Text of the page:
Soft Tissue Sarcoma is a malignant tumour that starts in the cells of the connective and supporting tissues. Malignant means that it can spread, or metastasize, to other parts of the body. It is a rare type of cancer, accounting for about 1% of all adult cancers. However, it is much more common in children, representing about 15% of all childhood cancers. 
Sarcoma can occur in any part of the body, such as the bone or soft tissue. The majority of soft tissue sarcomas occur in a limb, such as an arm or leg. The rest begin in the trunk, abdomen, or head and neck. There are many different types of soft tissue throughout the body, including fat, muscle, tendons, ligaments, blood vessels, and more. Soft tissues exist to support, protect, and connect body tissues and structures.  Sarcomas can also develop in the bone, and behave very differently from soft tissue sarcomas (see Bone Cancer for more information).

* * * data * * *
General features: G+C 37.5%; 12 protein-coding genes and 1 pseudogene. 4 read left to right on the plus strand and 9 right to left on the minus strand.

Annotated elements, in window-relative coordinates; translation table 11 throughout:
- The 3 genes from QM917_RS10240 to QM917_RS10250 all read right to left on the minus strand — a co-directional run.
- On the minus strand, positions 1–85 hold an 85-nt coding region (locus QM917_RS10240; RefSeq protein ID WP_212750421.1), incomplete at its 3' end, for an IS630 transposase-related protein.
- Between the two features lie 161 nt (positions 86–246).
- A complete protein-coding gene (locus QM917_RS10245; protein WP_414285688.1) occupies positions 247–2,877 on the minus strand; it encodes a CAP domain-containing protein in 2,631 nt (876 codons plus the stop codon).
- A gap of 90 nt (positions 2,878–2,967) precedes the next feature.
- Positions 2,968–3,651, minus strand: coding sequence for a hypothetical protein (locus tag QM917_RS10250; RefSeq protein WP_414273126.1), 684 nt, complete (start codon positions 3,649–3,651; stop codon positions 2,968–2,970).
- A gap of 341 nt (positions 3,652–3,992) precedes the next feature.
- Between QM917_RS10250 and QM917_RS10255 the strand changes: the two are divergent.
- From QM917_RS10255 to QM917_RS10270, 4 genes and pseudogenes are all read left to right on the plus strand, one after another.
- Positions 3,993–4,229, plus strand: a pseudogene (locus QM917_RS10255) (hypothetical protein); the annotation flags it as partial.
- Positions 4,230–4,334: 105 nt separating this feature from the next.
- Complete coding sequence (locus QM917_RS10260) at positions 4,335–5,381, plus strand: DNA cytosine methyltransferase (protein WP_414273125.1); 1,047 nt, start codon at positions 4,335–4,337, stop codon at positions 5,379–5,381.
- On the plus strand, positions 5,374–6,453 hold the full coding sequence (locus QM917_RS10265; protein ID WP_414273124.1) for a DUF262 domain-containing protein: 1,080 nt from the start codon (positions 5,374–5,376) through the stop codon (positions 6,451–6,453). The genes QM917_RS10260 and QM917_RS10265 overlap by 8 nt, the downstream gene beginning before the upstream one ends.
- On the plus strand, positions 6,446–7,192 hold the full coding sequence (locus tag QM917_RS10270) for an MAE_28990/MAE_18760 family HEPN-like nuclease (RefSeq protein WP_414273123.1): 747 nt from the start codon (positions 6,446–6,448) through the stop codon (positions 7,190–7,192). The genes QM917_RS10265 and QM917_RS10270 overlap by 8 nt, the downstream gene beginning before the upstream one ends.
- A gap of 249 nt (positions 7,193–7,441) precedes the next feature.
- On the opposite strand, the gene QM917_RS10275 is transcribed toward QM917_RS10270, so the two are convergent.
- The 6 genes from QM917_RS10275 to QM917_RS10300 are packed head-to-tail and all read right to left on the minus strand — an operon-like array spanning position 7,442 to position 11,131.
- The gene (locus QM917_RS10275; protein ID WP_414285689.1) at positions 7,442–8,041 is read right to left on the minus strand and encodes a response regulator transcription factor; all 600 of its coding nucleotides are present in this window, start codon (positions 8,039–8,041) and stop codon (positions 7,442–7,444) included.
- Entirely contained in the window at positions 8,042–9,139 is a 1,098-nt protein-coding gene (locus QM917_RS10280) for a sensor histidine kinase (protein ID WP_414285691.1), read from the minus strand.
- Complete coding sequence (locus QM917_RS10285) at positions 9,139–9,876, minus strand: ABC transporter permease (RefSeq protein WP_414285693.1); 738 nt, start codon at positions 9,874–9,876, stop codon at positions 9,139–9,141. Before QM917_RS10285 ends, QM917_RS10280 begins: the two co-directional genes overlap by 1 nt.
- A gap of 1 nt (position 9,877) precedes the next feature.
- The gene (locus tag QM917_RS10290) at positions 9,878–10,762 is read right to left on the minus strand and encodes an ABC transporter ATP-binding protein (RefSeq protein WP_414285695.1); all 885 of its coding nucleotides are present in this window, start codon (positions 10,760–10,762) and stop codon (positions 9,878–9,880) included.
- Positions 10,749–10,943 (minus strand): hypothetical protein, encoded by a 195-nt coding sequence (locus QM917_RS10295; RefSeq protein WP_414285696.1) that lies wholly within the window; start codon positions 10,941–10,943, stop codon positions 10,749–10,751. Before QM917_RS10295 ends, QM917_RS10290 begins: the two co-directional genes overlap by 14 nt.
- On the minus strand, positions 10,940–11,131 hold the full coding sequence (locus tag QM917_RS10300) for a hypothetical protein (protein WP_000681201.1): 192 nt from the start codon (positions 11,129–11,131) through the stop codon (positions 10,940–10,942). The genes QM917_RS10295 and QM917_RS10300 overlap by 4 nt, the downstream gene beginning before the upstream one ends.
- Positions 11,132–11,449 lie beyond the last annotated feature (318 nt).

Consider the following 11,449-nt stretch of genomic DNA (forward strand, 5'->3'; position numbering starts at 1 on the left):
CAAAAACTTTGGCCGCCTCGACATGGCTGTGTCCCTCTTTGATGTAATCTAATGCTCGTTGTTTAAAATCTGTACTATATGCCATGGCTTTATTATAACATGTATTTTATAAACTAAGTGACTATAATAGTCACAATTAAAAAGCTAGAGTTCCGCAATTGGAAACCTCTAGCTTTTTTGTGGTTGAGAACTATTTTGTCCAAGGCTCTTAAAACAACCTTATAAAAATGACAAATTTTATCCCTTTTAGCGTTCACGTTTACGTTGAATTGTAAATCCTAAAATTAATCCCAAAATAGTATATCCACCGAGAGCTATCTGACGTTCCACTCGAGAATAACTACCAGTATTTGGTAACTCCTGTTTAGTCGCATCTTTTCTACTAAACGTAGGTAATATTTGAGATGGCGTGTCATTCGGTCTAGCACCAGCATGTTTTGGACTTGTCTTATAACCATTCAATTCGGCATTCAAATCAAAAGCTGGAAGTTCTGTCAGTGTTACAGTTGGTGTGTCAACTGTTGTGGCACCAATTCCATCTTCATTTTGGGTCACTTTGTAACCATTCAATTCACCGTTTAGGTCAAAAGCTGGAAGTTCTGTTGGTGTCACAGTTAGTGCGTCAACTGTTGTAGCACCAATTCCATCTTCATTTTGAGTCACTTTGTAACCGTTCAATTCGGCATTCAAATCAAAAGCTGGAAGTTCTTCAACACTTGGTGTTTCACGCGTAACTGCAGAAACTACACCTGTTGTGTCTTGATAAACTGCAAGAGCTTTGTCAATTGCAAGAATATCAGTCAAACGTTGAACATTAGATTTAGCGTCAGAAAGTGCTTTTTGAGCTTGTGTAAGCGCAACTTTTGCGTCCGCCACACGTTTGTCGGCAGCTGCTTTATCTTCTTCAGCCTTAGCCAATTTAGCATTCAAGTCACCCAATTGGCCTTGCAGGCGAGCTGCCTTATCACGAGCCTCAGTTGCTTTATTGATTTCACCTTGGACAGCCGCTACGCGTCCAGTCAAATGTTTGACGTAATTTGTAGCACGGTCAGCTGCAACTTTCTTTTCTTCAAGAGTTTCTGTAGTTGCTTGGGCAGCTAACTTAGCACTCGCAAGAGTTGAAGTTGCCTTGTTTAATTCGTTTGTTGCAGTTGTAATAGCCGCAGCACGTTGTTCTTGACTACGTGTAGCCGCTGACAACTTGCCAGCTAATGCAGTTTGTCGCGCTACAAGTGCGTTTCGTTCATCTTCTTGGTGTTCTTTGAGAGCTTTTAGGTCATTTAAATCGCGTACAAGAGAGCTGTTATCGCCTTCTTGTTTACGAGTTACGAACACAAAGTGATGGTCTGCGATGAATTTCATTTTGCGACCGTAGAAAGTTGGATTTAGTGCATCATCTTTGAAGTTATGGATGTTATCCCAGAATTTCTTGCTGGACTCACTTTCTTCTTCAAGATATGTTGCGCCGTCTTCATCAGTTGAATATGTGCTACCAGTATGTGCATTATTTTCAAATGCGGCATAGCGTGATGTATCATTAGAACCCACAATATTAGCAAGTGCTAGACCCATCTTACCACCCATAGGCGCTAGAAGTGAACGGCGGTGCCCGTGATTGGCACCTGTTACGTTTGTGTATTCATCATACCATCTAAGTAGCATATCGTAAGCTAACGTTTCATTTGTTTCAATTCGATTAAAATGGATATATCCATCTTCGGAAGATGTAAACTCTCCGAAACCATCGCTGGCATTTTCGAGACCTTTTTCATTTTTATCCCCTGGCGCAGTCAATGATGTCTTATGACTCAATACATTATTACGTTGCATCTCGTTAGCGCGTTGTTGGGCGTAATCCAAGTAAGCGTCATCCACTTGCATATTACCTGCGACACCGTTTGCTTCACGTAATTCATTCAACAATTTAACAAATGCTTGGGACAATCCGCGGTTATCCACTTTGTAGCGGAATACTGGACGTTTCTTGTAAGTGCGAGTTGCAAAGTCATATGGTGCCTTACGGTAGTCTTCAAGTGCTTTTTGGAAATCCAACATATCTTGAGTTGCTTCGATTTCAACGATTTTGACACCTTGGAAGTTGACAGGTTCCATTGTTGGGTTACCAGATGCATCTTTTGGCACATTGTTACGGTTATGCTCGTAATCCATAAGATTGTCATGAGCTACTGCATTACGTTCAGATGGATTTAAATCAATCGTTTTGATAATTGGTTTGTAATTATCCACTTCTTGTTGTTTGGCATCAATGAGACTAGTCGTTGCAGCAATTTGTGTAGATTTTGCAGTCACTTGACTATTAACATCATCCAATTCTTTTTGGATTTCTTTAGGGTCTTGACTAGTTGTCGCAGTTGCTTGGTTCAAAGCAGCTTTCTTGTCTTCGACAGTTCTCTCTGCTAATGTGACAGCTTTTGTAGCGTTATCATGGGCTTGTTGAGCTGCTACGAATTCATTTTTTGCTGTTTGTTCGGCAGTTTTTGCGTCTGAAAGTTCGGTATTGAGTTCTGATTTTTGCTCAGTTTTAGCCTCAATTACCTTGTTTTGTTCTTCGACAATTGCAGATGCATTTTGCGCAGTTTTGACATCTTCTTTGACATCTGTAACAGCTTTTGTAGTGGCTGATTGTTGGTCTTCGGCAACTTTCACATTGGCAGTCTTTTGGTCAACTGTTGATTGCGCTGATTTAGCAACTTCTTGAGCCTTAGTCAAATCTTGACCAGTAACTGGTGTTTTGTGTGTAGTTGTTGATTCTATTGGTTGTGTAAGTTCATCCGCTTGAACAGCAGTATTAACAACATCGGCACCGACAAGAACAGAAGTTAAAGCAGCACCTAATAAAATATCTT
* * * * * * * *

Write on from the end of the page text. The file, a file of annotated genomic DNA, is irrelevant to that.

Soft tissue sarcoma may go unnoticed at first, as it will be small and not causing any problems. However, as it grows, it can interfere with the body’s normal functions and grow into surrounding tissues and organs. 
Over 1 200 Canadians are diagnosed with soft tissue sarcoma every year. 
 Cancer.net, “Sarcoma, Soft Tissue: Introduction”, https://www.cancer.net/cancer-types/sarcoma-soft-tissue/introduction
 Canadian Cancer Society, “What is soft tissue sarcoma?”, https://www.cancer.ca/en/cancer-information/cancer-type/soft-tissue-sarcoma/soft-tissue-sarcoma/